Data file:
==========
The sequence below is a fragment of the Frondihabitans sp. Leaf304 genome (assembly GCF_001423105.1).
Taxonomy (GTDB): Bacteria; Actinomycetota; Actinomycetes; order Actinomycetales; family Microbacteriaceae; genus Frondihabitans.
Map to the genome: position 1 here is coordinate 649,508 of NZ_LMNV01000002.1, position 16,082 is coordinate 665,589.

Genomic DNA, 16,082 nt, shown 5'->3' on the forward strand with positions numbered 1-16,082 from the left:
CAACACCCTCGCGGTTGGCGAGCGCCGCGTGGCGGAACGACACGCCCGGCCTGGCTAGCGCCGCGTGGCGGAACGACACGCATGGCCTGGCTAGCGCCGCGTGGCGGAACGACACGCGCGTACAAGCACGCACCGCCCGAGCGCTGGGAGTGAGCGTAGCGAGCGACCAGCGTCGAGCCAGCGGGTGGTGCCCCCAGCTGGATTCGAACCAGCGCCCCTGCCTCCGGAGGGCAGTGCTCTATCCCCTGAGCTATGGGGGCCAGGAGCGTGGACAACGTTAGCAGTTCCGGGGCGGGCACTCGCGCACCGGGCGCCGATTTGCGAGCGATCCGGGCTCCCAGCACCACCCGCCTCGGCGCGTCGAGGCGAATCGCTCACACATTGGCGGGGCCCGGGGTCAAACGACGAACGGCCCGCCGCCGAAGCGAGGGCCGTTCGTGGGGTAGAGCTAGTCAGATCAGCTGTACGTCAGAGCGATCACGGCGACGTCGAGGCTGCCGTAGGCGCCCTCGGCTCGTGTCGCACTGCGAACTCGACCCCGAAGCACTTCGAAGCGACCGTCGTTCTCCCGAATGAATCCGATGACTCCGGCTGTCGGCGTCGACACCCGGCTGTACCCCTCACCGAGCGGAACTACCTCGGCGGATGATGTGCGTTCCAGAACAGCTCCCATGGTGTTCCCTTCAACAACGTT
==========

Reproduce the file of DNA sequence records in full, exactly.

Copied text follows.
The sequence below is a fragment of the Frondihabitans sp. Leaf304 genome (assembly GCF_001423105.1).
Taxonomy (GTDB): Bacteria; Actinomycetota; Actinomycetes; order Actinomycetales; family Microbacteriaceae; genus Frondihabitans.
Map to the genome: position 1 here is coordinate 649,508 of NZ_LMNV01000002.1, position 16,082 is coordinate 665,589.

Genomic DNA, 16,082 nt, shown 5'->3' on the forward strand with positions numbered 1-16,082 from the left:
CAACACCCTCGCGGTTGGCGAGCGCCGCGTGGCGGAACGACACGCCCGGCCTGGCTAGCGCCGCGTGGCGGAACGACACGCATGGCCTGGCTAGCGCCGCGTGGCGGAACGACACGCGCGTACAAGCACGCACCGCCCGAGCGCTGGGAGTGAGCGTAGCGAGCGACCAGCGTCGAGCCAGCGGGTGGTGCCCCCAGCTGGATTCGAACCAGCGCCCCTGCCTCCGGAGGGCAGTGCTCTATCCCCTGAGCTATGGGGGCCAGGAGCGTGGACAACGTTAGCAGTTCCGGGGCGGGCACTCGCGCACCGGGCGCCGATTTGCGAGCGATCCGGGCTCCCAGCACCACCCGCCTCGGCGCGTCGAGGCGAATCGCTCACACATTGGCGGGGCCCGGGGTCAAACGACGAACGGCCCGCCGCCGAAGCGAGGGCCGTTCGTGGGGTAGAGCTAGTCAGATCAGCTGTACGTCAGAGCGATCACGGCGACGTCGAGGCTGCCGTAGGCGCCCTCGGCTCGTGTCGCACTGCGAACTCGACCCCGAAGCACTTCGAAGCGACCGTCGTTCTCCCGAATGAATCCGATGACTCCGGCTGTCGGCGTCGACACCCGGCTGTACCCCTCACCGAGCGGAACTACCTCGGCGGATGATGTGCGTTCCAGAACAGCTCCCATGGTGTTCCCTTCAACAACGTT